Now that we have set some ground rules for a better product, and give an example of it, lets talk about how to make the deck more relevant to more players. You have already created a buzz with players by including a preview card, now we just need to create some urgency to buy the product, beyond the rares in the box. The Open Dueling events at Pre/release events is a great pace to start. This is a good program, and if Wizards isn't already doing it, they should push this out to all those hosting these events. I'm still amazed to attend a Pre/release event and find that this option either isn't offered, or only available if you ask about it. To add fuel to the fire, you need to make Open Dueling participation count as an event for DCI player rewards. This would create an incentive for the more mainstream players to enter these events. The average player would probably do this once for each new set, so we are only talking about four additional events per year. That's not even one additional textless card being mailed out each year. That can't be much of a cost, when compared to 4 additional unit sales.

Secondly, instead of giving the regular event promo card for this event, bring out a new one, maybe an uncommon, something with "universal casual appeal". Gorgan Flai comes to mind for the M10 set. Instead of getting another copy of the event promo, players could get this different promo, only available through Open Dueling. How many people would do this event, just to get the otherwise exclusive promo card. Since the Intro Packs would be handed out randomly, it would put a roughly even number of each deck into circulation, and players couldn't single out one chase deck. Promo cards that were not used at the main event, could be used to create store level incentives to buy the Into Packs. Something along the lines of getting a copy of the promo, with the purchase of all three decks at once, would sell a lot of product at the retail level.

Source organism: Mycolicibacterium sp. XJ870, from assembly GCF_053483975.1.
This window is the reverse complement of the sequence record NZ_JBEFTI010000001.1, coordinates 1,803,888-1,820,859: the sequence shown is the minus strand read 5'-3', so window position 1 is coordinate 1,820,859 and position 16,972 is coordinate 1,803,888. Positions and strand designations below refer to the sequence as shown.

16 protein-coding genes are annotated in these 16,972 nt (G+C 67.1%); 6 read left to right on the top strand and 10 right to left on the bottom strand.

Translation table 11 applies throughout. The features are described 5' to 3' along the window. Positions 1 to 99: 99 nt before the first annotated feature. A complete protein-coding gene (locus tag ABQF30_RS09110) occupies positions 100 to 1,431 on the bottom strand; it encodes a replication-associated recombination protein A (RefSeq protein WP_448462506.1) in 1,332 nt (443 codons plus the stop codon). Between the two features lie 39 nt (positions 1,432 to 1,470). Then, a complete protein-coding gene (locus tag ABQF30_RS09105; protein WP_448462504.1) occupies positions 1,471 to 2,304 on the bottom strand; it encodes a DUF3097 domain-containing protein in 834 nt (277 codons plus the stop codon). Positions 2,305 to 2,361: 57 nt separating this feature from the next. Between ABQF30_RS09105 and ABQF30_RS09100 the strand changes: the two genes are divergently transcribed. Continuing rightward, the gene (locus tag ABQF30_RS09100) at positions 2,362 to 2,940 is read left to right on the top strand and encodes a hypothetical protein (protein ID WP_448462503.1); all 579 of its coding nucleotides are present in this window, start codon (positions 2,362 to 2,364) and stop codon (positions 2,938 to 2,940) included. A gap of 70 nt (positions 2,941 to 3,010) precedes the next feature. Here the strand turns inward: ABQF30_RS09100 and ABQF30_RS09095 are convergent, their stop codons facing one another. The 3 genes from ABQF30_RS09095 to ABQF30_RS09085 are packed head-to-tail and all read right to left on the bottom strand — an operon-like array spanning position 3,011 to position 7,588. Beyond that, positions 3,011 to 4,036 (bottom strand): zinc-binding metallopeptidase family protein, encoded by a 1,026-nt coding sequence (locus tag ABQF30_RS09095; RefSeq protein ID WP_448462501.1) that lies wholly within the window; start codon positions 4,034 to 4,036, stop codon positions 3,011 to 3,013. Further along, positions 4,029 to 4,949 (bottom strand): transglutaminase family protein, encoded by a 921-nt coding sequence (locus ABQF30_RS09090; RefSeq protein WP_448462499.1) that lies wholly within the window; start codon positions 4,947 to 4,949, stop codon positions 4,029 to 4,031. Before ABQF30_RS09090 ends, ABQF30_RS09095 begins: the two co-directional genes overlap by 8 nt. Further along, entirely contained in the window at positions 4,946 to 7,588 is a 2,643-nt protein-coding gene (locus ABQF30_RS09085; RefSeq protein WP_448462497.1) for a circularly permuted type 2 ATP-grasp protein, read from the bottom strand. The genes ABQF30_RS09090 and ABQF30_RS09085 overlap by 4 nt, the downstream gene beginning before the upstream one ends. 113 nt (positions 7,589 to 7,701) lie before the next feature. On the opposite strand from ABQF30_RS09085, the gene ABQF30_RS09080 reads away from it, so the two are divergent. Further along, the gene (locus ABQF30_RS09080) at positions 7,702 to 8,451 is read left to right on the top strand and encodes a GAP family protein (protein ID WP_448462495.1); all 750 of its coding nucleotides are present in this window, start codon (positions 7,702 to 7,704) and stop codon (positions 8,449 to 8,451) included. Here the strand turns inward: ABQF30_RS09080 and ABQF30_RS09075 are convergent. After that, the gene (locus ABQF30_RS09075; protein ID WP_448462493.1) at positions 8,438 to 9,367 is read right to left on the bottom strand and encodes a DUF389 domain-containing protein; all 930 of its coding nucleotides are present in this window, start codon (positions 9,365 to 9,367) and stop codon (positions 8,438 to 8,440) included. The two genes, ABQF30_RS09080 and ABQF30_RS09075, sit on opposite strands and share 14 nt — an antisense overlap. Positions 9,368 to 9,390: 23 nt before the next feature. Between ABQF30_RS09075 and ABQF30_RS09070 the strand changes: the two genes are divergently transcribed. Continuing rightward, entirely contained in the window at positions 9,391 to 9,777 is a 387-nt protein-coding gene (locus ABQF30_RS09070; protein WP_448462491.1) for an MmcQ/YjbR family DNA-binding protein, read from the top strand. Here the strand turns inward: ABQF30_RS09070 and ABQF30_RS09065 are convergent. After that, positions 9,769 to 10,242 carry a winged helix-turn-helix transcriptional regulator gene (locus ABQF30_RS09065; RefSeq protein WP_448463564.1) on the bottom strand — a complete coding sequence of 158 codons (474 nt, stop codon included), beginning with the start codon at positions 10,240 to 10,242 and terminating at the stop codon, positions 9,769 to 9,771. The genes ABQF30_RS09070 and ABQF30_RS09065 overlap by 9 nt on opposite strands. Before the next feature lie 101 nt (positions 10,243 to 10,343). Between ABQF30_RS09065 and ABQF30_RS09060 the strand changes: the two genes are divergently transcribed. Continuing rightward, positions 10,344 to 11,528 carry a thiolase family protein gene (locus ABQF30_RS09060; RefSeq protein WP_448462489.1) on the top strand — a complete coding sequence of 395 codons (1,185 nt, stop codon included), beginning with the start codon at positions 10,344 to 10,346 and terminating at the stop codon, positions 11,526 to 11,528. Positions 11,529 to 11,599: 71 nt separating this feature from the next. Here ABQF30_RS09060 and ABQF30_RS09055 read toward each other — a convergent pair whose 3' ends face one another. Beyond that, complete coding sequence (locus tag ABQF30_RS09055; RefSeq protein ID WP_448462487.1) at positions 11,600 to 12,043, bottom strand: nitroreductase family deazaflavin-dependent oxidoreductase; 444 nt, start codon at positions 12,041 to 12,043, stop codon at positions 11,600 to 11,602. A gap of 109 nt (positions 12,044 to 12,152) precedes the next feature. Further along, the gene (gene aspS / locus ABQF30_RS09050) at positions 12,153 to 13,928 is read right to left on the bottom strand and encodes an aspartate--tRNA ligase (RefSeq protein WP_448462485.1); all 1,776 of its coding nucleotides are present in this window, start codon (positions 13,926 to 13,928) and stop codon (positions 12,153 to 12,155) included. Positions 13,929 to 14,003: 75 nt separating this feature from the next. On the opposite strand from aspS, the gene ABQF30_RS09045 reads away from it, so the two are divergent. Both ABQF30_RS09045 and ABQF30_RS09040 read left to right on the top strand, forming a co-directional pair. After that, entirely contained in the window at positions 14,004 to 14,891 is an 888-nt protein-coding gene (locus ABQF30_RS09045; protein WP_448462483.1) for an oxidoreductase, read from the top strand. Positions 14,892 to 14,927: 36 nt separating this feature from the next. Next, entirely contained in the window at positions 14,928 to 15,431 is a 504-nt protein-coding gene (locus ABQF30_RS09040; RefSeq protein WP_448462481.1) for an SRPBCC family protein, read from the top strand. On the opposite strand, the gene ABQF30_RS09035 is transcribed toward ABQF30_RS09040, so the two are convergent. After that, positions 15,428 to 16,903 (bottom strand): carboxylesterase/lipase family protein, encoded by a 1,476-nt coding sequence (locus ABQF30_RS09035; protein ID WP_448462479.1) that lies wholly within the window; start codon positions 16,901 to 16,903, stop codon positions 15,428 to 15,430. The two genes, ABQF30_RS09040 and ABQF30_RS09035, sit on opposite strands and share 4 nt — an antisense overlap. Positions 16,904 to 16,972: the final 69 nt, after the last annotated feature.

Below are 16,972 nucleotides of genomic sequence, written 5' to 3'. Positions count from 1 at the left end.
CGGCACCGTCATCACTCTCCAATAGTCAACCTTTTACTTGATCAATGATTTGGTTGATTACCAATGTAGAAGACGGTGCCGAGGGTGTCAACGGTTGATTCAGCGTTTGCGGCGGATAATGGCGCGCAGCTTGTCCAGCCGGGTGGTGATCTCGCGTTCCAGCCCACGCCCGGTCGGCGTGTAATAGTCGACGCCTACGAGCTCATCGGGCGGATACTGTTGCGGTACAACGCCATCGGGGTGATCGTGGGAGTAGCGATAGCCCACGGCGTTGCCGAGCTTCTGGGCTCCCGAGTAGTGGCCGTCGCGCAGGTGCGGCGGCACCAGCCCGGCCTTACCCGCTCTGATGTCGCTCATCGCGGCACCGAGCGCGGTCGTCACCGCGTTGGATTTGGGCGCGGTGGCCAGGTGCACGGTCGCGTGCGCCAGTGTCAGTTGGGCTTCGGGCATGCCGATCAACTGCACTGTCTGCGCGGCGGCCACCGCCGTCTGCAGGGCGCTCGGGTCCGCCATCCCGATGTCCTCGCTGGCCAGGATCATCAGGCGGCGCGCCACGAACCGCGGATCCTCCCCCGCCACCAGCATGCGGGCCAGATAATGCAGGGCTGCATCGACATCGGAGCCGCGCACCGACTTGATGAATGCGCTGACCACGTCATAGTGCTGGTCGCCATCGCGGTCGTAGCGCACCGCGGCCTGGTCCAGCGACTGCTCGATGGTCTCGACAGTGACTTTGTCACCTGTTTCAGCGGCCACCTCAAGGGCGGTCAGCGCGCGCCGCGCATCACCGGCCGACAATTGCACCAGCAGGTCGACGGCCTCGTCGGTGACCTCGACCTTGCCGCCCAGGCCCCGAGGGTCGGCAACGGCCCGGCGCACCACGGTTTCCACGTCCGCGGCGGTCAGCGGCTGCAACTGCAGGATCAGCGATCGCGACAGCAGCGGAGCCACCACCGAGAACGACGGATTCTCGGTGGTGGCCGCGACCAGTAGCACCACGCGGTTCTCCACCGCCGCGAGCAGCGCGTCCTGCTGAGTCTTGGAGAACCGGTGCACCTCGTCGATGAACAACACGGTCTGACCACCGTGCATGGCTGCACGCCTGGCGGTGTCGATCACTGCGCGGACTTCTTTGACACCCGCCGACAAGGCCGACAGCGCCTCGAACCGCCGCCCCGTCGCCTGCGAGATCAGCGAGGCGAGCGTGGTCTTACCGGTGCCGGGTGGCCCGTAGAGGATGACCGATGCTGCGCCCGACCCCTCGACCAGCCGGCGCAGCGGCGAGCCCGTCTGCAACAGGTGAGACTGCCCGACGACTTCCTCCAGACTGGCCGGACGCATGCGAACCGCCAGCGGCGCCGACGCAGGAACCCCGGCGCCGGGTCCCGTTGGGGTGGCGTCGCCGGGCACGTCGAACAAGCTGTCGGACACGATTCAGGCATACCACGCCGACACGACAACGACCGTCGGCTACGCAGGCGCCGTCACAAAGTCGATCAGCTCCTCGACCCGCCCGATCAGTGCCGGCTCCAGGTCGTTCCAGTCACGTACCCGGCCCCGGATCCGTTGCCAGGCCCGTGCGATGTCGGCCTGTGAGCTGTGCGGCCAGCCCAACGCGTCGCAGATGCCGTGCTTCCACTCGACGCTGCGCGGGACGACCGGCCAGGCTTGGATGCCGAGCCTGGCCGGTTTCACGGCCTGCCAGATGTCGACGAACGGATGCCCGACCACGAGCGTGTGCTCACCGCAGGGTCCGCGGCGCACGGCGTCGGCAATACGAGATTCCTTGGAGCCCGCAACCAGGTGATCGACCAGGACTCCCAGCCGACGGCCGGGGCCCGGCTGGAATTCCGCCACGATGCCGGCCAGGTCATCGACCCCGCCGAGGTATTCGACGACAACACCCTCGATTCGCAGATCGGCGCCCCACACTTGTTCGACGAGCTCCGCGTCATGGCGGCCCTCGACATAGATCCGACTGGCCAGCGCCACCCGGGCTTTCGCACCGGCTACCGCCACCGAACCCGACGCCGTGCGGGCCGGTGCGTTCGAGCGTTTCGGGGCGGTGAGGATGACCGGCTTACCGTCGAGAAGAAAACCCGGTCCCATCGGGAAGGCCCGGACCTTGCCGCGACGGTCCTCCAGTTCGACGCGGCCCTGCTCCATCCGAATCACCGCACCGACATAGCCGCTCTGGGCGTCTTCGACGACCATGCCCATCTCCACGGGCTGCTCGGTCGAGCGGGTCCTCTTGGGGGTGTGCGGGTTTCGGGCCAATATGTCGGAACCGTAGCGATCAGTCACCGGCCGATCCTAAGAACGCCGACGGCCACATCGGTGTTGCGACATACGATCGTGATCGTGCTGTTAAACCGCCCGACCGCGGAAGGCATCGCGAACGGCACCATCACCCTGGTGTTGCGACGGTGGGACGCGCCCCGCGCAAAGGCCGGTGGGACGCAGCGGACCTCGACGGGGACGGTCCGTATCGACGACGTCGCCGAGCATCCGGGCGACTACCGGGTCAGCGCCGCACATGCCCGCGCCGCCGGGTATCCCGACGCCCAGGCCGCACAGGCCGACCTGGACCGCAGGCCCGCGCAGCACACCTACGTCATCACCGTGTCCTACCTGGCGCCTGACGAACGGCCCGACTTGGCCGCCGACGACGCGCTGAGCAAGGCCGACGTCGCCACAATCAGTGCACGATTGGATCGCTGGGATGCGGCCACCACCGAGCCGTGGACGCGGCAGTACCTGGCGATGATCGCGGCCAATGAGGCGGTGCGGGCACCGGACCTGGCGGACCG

Like Mr. Forsythe points out, Wizards and Magic had a great year in 2009, and 2010 looks like it's going to be an even better year. Several fronts, like the Intro Packs, still leave a lot to be desired. While I look forward to what ever changes are already in place beginning with the M11 release, I am a little frustrated knowing that there is still (probably) crappy Intro Packs to be had for the next two releases. While I'm sure that ship has already sailed, maybe these thoughts will help in the development of Intro Packs in the future.

1 comment:

Anonymous said...

Huh? Wizards sells Intro Packs? Thats news to me!